Recovery & Wellness Series

 

We are excited to announce our next FREE Recovery & Wellness event, “Marijuana & Mental Health” with our guest speaker, Dr. Ken Cutler, Nevada County Public Health Officer. Learn the history on cannabis use in the U.S., why our knowledge of it is somewhat “underdeveloped,” and learn about known therapeutic effects, promising therapeutic avenues, and known concerns like cannabis and psychosis. Dr. Cutler will also discuss reasons to be cautious, and focus on youth use prevention and consequences. SPACE IS LIMITED! Please RSVP to Serenity Madison at (530) 273-9541 ext. 217 or sjolley@corr.us. https://www.corr.us/events/recovery-wellness-series/

Marijuana Impacts on Adolescent Health

By Shelley Rogers, Program Manager, Coalition for a Drug Free Nevada County

I’m the Program Manager for the Coalition for a Drug Free Nevada County. We are parents, grandparents, youth, educators, health professionals, law enforcement and more working together toward a vision that young people in our community are free from substance use and have every opportunity grow up healthy and with a positive vision for their future.

I had the opportunity last night in Nevada City to present information on the impacts of marijuana on adolescent health and community norms. My experience has generally been that regardless of one’s opinion about marijuana policies, preventing youth marijuana use is an area of common ground that can be agreed on as important.

Impacts on Adolescent Health

We know that early initiation of marijuana use is linked to a range of developmental and social problems, poorer school performance, and higher drop out rates. A 2012 study of over 1,000 individuals followed from birth through midlife found that ongoing and regular use of cannabis that began as teens was associated with neuropsychological decline across numerous domains, including cognitive and memory problems and declining IQ. Further, cessation of marijuana use did NOT fully restore neuropsychological functioning among adolescent-onset cannabis users (Meier et al, 2012).  – See more at: http://learnaboutmarijuanawa.org/factsheets/adolescents.htm#sthash.Mh5Dgatj.dpuf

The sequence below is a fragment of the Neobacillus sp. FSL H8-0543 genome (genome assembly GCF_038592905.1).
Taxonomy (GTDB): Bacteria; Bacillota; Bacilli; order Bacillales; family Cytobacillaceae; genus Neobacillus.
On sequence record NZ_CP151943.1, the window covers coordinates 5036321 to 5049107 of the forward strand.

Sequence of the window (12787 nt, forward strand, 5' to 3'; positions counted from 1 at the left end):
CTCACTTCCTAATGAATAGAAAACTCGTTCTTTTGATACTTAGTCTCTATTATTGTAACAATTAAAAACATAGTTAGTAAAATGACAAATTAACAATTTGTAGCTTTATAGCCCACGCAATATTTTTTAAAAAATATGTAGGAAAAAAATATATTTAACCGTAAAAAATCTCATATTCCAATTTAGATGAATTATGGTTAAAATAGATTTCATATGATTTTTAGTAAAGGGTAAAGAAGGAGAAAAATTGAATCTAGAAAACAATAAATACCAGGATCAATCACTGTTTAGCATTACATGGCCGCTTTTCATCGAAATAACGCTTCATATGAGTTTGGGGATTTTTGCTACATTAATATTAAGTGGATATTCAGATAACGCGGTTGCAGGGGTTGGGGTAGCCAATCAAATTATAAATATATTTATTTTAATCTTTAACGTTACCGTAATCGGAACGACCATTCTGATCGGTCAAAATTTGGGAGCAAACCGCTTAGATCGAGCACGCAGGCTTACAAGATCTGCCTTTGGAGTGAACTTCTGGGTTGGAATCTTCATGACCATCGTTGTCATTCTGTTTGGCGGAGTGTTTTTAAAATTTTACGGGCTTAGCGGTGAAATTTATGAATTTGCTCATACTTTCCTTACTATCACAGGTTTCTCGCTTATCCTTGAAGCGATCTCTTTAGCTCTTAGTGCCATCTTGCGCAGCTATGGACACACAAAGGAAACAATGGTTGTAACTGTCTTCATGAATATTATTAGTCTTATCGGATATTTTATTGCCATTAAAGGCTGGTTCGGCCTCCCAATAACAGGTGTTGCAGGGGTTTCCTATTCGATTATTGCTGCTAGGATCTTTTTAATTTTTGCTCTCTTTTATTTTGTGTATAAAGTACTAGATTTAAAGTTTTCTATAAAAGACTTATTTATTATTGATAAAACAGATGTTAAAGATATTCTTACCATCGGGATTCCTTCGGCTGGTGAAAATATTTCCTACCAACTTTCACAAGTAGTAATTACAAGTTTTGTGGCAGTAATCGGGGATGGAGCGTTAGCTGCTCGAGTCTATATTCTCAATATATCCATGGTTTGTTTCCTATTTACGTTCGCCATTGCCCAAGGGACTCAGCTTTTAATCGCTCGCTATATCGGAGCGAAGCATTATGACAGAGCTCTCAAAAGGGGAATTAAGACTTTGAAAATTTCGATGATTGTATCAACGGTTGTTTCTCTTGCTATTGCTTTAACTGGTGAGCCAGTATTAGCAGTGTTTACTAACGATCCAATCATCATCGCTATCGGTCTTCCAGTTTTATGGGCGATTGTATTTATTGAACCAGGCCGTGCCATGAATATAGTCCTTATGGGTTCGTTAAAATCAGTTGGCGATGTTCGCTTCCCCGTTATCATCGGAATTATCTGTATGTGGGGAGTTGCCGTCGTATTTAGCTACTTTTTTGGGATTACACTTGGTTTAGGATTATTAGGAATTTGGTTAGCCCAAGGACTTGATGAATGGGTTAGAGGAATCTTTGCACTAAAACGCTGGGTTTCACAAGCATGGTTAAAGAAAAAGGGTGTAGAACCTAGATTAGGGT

Peer Influence

Adolescence is a time when friends become more influential and intellectual capabilities expand.  Peers have a great deal of influence on our children, but studies show parents have more. In fact, teens say parents are biggest reason they choose to not use marijuana, alcohol or any other drug. We parents, grandparents, and educators have an opportunity to share consistent messages with kids about how using drugs interferes with brain development and can limit opportunities for their future. Parents should talk early and often about family rules, expectations, and to be clear and consistent about consequences. Shocking as it may be, sometimes adolescents want you to say no. By setting and enforcing rules, parents give teens predictability and structure, as well as a way to combat peer pressure. Left to their own devices, teens often do whatever it takes to be accepted by other teens, including falling in with the wrong crowd and getting in trouble. Without your caring oversight, teens are left feeling isolated and alone.

Here is some helpful information:

http://www.drugfree.org/the-parent-toolkit/

http://www.samhsa.gov/underage-drinking

Understanding Adolescent Substance Abuse

From the desk of Rob Steffke ~

I am hosting a talk and community forum entitled,

The evening will aim to create an understanding of the root causes that drive youth toward substance abuse. Moving from understanding, we will look to ways that we as parents and community members can respond in creative ways to support the teens in our lives.

This free event will be:

download buttonFriday, January 22nd from 5:30-7:30 

at Inner Path, 200 Commercial Street, Nevada City